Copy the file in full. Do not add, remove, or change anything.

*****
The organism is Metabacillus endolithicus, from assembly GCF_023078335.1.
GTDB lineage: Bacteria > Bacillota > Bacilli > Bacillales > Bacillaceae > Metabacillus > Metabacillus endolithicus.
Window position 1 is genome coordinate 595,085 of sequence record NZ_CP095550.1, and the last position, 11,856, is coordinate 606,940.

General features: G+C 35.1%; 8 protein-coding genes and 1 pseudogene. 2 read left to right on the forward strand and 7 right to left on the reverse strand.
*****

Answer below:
The organism is Metabacillus endolithicus, from assembly GCF_023078335.1.
GTDB lineage: Bacteria > Bacillota > Bacilli > Bacillales > Bacillaceae > Metabacillus > Metabacillus endolithicus.
Window position 1 is genome coordinate 595,085 of sequence record NZ_CP095550.1, and the last position, 11,856, is coordinate 606,940.

General features: G+C 35.1%; 8 protein-coding genes and 1 pseudogene. 2 read left to right on the forward strand and 7 right to left on the reverse strand.